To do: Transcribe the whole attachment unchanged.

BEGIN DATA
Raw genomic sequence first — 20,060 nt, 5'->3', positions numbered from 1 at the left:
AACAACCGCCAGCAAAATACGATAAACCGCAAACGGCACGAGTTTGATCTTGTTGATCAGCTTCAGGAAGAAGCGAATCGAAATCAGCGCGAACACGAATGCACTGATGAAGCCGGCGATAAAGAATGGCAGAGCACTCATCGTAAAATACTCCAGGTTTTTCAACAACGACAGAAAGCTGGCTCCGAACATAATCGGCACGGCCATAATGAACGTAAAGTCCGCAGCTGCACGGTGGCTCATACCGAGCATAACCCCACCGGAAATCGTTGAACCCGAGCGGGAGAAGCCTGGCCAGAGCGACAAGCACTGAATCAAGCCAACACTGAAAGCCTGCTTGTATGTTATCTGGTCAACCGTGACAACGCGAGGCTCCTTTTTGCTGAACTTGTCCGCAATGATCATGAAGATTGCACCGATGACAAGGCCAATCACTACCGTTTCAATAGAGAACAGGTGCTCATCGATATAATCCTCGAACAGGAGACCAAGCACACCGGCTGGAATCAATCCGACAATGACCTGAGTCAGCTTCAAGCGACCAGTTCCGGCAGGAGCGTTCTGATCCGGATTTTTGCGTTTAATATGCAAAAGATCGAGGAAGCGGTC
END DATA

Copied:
Raw genomic sequence first — 20,060 nt, 5'->3', positions numbered from 1 at the left:
AACAACCGCCAGCAAAATACGATAAACCGCAAACGGCACGAGTTTGATCTTGTTGATCAGCTTCAGGAAGAAGCGAATCGAAATCAGCGCGAACACGAATGCACTGATGAAGCCGGCGATAAAGAATGGCAGAGCACTCATCGTAAAATACTCCAGGTTTTTCAACAACGACAGAAAGCTGGCTCCGAACATAATCGGCACGGCCATAATGAACGTAAAGTCCGCAGCTGCACGGTGGCTCATACCGAGCATAACCCCACCGGAAATCGTTGAACCCGAGCGGGAGAAGCCTGGCCAGAGCGACAAGCACTGAATCAAGCCAACACTGAAAGCCTGCTTGTATGTTATCTGGTCAACCGTGACAACGCGAGGCTCCTTTTTGCTGAACTTGTCCGCAATGATCATGAAGATTGCACCGATGACAAGGCCAATCACTACCGTTTCAATAGAGAACAGGTGCTCATCGATATAATCCTCGAACAGGAGACCAAGCACACCGGCTGGAATCAATCCGACAATGACCTGAGTCAGCTTCAAGCGACCAGTTCCGGCAGGAGCGTTCTGATCCGGATTTTTGCGTTTAATATGCAAAAGATCGAGGAAGCGGTC